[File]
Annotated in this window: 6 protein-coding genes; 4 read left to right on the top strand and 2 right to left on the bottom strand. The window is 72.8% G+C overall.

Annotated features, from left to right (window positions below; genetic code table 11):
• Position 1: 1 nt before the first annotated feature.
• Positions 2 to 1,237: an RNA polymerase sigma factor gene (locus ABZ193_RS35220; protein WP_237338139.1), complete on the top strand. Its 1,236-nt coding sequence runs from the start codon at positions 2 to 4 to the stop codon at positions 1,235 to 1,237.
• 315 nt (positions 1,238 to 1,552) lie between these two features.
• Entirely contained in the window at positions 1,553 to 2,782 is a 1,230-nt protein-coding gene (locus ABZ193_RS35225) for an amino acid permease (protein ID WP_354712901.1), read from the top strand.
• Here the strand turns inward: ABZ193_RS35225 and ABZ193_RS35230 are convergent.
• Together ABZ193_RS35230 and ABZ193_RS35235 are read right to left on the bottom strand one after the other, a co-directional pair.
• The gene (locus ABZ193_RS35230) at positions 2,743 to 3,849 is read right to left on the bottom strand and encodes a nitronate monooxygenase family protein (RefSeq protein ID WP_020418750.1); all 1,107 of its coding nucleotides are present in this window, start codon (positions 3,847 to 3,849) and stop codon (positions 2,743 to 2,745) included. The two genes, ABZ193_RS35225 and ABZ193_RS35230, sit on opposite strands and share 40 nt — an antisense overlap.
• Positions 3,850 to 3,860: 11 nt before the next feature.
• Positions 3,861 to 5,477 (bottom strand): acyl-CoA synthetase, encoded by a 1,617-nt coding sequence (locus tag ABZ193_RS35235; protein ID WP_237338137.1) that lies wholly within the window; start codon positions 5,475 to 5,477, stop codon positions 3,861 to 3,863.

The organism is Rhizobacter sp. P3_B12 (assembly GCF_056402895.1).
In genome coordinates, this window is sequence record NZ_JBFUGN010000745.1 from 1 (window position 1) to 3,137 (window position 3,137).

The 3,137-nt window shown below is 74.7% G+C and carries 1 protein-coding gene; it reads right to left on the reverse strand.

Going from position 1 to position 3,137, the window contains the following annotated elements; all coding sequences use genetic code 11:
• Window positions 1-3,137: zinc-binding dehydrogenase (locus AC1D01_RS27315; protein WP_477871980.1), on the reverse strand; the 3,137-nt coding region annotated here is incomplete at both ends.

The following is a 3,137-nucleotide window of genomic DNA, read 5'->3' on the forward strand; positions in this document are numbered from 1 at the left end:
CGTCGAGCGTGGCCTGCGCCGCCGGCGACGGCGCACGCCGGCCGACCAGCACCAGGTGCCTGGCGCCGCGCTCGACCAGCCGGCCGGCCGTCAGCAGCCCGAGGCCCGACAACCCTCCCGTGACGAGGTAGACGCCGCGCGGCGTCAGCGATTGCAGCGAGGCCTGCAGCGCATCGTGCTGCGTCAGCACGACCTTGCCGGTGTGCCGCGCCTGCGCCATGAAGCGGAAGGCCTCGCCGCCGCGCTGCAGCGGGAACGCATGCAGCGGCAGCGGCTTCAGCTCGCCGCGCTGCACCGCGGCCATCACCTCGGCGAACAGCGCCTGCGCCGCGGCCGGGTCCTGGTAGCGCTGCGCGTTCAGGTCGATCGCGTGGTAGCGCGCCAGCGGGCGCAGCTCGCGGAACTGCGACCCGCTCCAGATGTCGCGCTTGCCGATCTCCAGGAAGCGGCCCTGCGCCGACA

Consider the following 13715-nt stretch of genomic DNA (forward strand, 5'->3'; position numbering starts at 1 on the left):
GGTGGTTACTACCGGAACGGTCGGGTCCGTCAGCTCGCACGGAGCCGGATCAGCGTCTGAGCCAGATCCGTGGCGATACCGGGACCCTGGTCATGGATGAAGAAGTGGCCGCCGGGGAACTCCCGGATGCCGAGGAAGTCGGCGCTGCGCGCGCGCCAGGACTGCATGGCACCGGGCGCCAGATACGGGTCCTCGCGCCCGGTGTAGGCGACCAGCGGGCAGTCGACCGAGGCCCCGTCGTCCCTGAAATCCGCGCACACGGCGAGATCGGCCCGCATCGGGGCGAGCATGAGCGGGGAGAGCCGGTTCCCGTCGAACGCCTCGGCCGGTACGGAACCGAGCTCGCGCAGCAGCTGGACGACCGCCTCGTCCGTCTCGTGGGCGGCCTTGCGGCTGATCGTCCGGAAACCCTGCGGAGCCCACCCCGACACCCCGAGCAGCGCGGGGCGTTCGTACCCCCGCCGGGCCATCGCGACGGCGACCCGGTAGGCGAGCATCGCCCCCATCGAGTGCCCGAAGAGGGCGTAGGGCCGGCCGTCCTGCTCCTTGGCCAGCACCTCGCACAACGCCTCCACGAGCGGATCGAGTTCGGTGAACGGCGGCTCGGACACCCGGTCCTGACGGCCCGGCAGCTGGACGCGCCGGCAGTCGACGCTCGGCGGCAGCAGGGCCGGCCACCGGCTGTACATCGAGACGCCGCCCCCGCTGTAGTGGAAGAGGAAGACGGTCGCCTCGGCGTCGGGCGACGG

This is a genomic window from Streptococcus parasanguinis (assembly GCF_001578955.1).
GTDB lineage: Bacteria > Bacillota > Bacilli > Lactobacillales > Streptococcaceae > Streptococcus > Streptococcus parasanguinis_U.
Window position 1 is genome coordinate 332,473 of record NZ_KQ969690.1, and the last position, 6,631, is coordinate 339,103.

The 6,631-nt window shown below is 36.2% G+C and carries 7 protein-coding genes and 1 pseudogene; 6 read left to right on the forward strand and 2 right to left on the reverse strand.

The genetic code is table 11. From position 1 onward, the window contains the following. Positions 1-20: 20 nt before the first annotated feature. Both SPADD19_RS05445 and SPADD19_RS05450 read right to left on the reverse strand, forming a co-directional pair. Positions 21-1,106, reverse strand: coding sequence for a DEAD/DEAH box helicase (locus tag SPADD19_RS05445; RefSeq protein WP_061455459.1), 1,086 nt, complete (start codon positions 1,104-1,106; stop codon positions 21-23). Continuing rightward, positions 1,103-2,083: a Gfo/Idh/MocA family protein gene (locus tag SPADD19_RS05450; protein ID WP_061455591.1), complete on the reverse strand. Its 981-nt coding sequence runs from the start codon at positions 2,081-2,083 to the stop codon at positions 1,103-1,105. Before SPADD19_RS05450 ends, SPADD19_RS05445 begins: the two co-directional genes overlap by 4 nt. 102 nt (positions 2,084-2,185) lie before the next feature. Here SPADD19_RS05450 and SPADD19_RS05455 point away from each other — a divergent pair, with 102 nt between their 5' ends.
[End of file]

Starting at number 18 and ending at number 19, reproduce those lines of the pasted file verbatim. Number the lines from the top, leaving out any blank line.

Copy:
CGTCGAGCGTGGCCTGCGCCGCCGGCGACGGCGCACGCCGGCCGACCAGCACCAGGTGCCTGGCGCCGCGCTCGACCAGCCGGCCGGCCGTCAGCAGCCCGAGGCCCGACAACCCTCCCGTGACGAGGTAGACGCCGCGCGGCGTCAGCGATTGCAGCGAGGCCTGCAGCGCATCGTGCTGCGTCAGCACGACCTTGCCGGTGTGCCGCGCCTGCGCCATGAAGCGGAAGGCCTCGCCGCCGCGCTGCAGCGGGAACGCATGCAGCGGCAGCGGCTTCAGCTCGCCGCGCTGCACCGCGGCCATCACCTCGGCGAACAGCGCCTGCGCCGCGGCCGGGTCCTGGTAGCGCTGCGCGTTCAGGTCGATCGCGTGGTAGCGCGCCAGCGGGCGCAGCTCGCGGAACTGCGACCCGCTCCAGATGTCGCGCTTGCCGATCTCCAGGAAGCGGCCCTGCGCCGACA

Consider the following 13715-nt stretch of genomic DNA (forward strand, 5'->3'; position numbering starts at 1 on the left):